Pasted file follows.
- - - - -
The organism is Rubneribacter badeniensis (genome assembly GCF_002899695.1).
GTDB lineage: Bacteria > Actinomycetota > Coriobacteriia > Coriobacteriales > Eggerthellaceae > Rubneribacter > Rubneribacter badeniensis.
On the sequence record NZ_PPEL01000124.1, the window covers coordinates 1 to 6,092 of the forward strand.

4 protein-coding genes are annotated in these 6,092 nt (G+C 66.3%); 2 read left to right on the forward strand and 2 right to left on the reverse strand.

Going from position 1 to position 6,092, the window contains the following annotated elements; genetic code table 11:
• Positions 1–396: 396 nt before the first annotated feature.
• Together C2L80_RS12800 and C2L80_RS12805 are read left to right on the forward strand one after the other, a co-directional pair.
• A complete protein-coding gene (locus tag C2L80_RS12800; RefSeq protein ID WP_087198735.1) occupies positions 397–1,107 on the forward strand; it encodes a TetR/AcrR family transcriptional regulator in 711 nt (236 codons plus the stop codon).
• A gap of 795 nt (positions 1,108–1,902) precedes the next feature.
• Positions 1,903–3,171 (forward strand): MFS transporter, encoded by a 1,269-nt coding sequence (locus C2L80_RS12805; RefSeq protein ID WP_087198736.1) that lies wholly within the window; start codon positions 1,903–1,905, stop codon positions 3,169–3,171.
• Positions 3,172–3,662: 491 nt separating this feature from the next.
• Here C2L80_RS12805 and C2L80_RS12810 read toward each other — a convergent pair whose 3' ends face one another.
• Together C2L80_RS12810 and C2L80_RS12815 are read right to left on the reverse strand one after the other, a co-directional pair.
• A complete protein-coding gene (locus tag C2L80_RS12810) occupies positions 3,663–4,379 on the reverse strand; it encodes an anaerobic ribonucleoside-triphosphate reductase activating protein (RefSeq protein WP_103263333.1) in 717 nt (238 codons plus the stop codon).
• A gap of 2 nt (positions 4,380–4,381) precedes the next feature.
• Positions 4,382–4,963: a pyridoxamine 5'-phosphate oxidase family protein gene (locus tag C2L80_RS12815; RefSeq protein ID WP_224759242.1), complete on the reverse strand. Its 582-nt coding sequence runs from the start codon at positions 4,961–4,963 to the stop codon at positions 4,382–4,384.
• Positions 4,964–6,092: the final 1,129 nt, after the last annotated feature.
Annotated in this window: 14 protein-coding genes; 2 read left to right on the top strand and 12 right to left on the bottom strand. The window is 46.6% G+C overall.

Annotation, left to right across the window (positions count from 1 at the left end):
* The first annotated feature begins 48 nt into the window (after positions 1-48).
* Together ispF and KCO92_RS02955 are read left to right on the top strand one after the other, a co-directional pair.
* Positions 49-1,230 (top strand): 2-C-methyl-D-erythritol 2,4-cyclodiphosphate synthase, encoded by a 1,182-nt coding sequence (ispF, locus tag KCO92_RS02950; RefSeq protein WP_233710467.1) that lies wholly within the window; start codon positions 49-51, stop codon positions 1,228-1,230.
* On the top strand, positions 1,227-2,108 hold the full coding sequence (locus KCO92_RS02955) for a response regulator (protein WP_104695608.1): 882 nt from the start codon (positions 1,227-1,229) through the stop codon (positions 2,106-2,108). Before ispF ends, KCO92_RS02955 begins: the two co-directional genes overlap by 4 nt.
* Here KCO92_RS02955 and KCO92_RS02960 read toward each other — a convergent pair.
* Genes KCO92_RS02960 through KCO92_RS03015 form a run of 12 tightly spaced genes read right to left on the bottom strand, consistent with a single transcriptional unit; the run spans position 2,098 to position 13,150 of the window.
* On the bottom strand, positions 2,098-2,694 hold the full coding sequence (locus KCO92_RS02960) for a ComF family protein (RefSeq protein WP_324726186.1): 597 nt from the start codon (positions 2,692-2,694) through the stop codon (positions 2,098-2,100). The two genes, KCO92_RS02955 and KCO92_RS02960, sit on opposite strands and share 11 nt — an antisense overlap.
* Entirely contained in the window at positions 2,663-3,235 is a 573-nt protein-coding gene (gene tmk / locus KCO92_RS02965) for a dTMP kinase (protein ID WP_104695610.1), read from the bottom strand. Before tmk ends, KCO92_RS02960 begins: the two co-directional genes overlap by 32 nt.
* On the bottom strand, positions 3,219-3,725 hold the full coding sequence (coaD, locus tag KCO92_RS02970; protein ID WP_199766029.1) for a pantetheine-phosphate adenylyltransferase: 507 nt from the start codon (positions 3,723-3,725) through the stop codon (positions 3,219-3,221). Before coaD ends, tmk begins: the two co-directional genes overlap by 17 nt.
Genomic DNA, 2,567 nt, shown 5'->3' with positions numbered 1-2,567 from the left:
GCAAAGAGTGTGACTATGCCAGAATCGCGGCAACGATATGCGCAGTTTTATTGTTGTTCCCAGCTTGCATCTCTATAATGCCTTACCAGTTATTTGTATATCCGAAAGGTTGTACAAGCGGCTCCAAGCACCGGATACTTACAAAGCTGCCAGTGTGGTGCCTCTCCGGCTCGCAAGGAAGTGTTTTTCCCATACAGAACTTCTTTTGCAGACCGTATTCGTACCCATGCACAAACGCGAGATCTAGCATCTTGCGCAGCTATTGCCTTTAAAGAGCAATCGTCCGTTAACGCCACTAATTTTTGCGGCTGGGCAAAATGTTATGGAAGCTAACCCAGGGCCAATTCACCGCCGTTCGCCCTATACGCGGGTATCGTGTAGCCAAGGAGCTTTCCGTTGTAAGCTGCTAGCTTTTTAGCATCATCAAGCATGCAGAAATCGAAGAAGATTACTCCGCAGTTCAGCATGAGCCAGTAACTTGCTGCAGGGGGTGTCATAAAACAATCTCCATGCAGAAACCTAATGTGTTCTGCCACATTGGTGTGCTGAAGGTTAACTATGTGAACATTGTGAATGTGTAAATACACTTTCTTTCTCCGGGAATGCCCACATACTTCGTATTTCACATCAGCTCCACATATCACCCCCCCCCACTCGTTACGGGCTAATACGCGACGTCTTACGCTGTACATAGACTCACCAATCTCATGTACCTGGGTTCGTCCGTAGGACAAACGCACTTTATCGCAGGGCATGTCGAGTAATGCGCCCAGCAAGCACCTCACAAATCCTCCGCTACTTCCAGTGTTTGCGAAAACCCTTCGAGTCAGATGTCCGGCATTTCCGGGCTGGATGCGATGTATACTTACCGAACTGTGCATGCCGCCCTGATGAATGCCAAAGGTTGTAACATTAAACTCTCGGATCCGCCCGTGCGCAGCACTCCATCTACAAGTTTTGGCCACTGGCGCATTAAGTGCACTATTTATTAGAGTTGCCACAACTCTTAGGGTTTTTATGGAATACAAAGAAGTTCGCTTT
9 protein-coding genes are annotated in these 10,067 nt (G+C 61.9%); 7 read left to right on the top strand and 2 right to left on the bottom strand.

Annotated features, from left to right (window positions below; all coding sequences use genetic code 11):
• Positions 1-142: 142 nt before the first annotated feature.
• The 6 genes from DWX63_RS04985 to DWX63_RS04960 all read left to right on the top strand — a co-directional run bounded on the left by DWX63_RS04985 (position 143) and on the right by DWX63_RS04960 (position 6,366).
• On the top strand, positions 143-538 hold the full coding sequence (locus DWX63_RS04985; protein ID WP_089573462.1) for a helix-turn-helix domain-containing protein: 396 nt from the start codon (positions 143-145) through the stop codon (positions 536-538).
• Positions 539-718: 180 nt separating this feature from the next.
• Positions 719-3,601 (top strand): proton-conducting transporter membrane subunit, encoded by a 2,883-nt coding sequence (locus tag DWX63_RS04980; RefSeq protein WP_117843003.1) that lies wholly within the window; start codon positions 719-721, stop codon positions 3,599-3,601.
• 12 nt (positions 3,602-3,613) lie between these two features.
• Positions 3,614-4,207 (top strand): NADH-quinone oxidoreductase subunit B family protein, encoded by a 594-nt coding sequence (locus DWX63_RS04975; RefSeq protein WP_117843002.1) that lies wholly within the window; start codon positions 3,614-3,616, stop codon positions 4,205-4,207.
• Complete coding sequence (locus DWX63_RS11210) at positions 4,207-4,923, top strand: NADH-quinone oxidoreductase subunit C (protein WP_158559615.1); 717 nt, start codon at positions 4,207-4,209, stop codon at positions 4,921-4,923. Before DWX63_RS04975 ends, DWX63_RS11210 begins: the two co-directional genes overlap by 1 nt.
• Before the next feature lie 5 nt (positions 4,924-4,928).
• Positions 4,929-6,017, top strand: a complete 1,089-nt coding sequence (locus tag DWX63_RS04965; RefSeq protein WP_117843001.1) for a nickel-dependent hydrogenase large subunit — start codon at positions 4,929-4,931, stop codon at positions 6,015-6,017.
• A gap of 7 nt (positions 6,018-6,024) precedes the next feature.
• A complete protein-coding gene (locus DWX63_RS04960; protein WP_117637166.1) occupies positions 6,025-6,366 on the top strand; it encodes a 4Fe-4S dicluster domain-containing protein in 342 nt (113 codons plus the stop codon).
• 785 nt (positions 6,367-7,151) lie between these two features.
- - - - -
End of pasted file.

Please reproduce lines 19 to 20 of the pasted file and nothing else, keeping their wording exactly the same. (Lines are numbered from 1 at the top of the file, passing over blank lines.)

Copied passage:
Annotation, left to right across the window (positions count from 1 at the left end):
* The first annotated feature begins 48 nt into the window (after positions 1-48).